Spallation Neutron Source user finds 'perfect instrument' for materials research

Mar 25, 2011 By Morgan McCorkle
(From left) University of Florida’s Jennifer Forrester and students Cassandra Llano and Tedi-Marie Usher at the Spallation Neutron Source’s VULCAN instrument.

Stress, fatigue and heavy loads aren't always negative elements of work - in fact, they are what attracted Jennifer Forrester to the Spallation Neutron Source at Oak Ridge National Laboratory.

Forrester, a research scientist working in the research group of professor Jacob Jones at the University of Florida, came seeking stress at SNS as part of her work on . Applying stress to piezoelectric crystals produces an , whereas applying an electric field to the same material causes a shape change.

These unique properties make piezoelectrics valuable for diverse applications in such consumer products as cell-phone touch screens, fuel injection, airbag deployment sensors, fire igniters and guitar pickups.

"What we're trying to do is improve them -- put a higher electric field on them and have more shape change. Or the other way around -- put a higher load on them so that they put out a corresponding electric field. The more shape change you can get out of them, the more potential applications you have," Forrester said.

Traditional contain lead, an element that materials researchers are now trying to avoid because of environmental concerns. One lead-free alternative, sodium bismuth titanate, or NBT, was the focus of Forrester's latest neutron diffraction study at SNS.

Forrester and her students were the first users of a new load frame at VULCAN, a diffractometer among the suite of instruments that receive intensely pulsed neutron beams at the SNS facility.

"For applying high mechanical loads, VULCAN is the perfect instrument," Forrester said.

Aided by VULCAN's new equipment, Forrester and her team applied static loads to different compositions of the NBT samples to gauge their strength. Initial observations revealed certain compositions that had fracture stresses about double some of the lead-based materials.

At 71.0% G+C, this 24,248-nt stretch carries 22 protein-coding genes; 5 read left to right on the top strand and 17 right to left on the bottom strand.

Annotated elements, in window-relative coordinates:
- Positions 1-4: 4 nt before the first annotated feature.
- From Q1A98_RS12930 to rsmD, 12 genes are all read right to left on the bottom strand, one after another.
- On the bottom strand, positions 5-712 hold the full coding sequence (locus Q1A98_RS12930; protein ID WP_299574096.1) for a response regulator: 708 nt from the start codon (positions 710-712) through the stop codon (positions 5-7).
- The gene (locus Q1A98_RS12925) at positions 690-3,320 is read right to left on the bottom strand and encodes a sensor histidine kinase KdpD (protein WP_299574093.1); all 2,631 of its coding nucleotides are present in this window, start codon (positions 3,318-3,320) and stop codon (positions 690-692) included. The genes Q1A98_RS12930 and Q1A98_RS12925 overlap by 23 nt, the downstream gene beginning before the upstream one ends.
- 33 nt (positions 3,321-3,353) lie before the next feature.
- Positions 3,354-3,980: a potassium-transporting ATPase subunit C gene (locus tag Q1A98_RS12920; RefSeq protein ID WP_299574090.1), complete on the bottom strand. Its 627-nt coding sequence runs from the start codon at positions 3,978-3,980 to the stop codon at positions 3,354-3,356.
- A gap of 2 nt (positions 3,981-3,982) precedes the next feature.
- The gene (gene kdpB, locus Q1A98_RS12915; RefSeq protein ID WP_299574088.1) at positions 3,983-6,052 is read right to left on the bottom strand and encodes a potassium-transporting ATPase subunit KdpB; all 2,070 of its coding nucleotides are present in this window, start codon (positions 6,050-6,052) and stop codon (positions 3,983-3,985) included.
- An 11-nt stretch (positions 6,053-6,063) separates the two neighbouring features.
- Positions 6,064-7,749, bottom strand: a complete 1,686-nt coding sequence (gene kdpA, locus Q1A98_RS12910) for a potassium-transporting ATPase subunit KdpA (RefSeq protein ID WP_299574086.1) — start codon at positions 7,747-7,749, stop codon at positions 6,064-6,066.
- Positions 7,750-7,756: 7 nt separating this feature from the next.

"We're trying to work out exactly why two compositions of our NBT were about five times the strength of other compositions. We want to know why they're so much better," Forrester said.

Neutron analysis gives Forrester an extra edge analyzing subtle differences and improvements in the samples' performance.

"NBT is an oxide, and neutrons have a huge advantage when it comes to studying oxides because of the different scattering factors between x-rays and neutrons," Forrester said. "Oxygen has a low scattering factor when using x-rays, and pin-pointing the oxygen locations is important in structural analyses of these materials."

Sample size also plays a role in choosing neutrons over x-rays, says Forrester.

"Our samples are large, and x-rays can only penetrate so far into the sample. It would be difficult to obtain bulk results with x-rays, because they can't penetrate far below the surface. A solid surface can behave differently than the bulk material," Forrester said.

Forrester is already planning her next experiment at SNS, where she hopes to use a new instrument, NOMAD, to study how her samples respond to electric fields.

"After conducting an experiment at VULCAN, you do realize what a nice setup they have for running these types of experiments," Forrester said. "They have a very knowledgeable group of instrument scientists. After you tell them what you want to do, they make it happen."

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